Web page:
In the autumn of 1976, the students overplayed their hand when they protested the return to Thailand of one of the ousted dictators. A skit meant to represent the police killing of two activists was misrepresented by right-wing media as insulting the country’s revered royal family. Students kept up their protests even as army-backed right-wing groups began to howl for blood.
By midnight Oct. 5, the 3,000 to 4,000 protesting students inside Thammasat were under siege. Irate royalists and organized thugs gathered outside gates that the students had locked for their own protection. Police, many from heavily armed special units trained for combat, fired revolvers, assault rifles, grenade launchers and even anti-tank weapons upon the students, a handful of whom are believed to have returned fire with small arms.
By midmorning, the police were sweeping the university grounds and buildings, making their student prisoners strip off shirts and lie face down on the central athletic field. Thugs rushed in unimpeded, trying to snatch vulnerable students on the fringes, even seeking to take the wounded from ambulances.
Hanged bodies were battered until unrecognizable. Corpses had stakes driven into them. A pyre was made of four casually stacked victims. All of it was in plain view on a public field outside the university.
Ulevich took the photo of the hanging, one of 12 photos of the scene that earned him a Pulitzer, just after leaving the university grounds. He had been anxious that if he stayed too long, his film might be seized.
“When I got to the campus gate,” he said in an interview at his Colorado home last week, “I saw a commotion under two trees in the large common field that is in the center of Bangkok.
“I walked over to one and saw the man with the chair beating one of the hanged bodies over the head. Two trees away there was another hanged body. They were both quite dead by that time.”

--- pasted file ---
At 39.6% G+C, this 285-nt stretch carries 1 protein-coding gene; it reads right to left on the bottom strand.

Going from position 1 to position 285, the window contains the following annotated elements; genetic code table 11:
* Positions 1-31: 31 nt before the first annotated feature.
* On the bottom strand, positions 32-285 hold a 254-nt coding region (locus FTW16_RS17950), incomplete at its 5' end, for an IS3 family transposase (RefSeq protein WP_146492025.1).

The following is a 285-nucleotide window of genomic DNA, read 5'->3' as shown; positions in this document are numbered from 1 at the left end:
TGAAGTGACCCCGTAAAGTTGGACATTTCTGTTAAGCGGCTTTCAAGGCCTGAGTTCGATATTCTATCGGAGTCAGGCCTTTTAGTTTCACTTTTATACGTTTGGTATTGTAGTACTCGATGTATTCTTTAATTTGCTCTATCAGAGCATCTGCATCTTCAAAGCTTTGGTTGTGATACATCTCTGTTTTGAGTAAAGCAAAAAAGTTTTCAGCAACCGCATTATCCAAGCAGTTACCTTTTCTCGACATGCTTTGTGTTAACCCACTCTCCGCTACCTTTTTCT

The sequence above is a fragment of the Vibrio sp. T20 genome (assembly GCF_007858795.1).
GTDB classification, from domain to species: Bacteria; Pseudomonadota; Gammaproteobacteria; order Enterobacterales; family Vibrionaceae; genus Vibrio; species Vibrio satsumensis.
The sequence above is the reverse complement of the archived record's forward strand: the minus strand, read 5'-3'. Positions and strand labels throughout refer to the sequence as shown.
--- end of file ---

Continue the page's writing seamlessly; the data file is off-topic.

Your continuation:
The official death toll was 46; more reliable estimates from scholars put it upwards of 100.
When the army seized power later that day, it imposed a news blackout. Newspapers were temporarily shut down, film and notes seized from reporters. A TV announcer who put footage of the carnage on air was immediately fired.
But pictures from international news and broadcast agencies beat the blackout. Newspapers around the world published the shocking images.
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It was 20 years before Thais even began commemorating the massacre, with a mass gathering at Thammasat and the organized publication of many books. Smaller commemorations then became a tradition, but in 2014, the military government ordered politics to be kept out of the proceedings.
The junta has shown no signs of interfering with this year’s commemorations, though its critics are among the organizers and events have been expanded for the first time to two other Bangkok universities.
Ulevich’s photo is the main design element for many of the posters marking the 40th anniversary. It also has been an inspiration to Thai artists, including Anocha, whose independent feature “By the Time It Gets Dark” is making the festival rounds. The movie is about a filmmaker working on a movie based on a writer who had been a student activist in the 1970s.
Ulevich’s photo, she said in an email, “has served as a reminder (to those who have forgotten) to which depth Thai society can sink into in the grip of hysteria and madness. And to those who had not lived through the experience, to ignite something in them that hopefully can help prevent such barbarity from happening again.”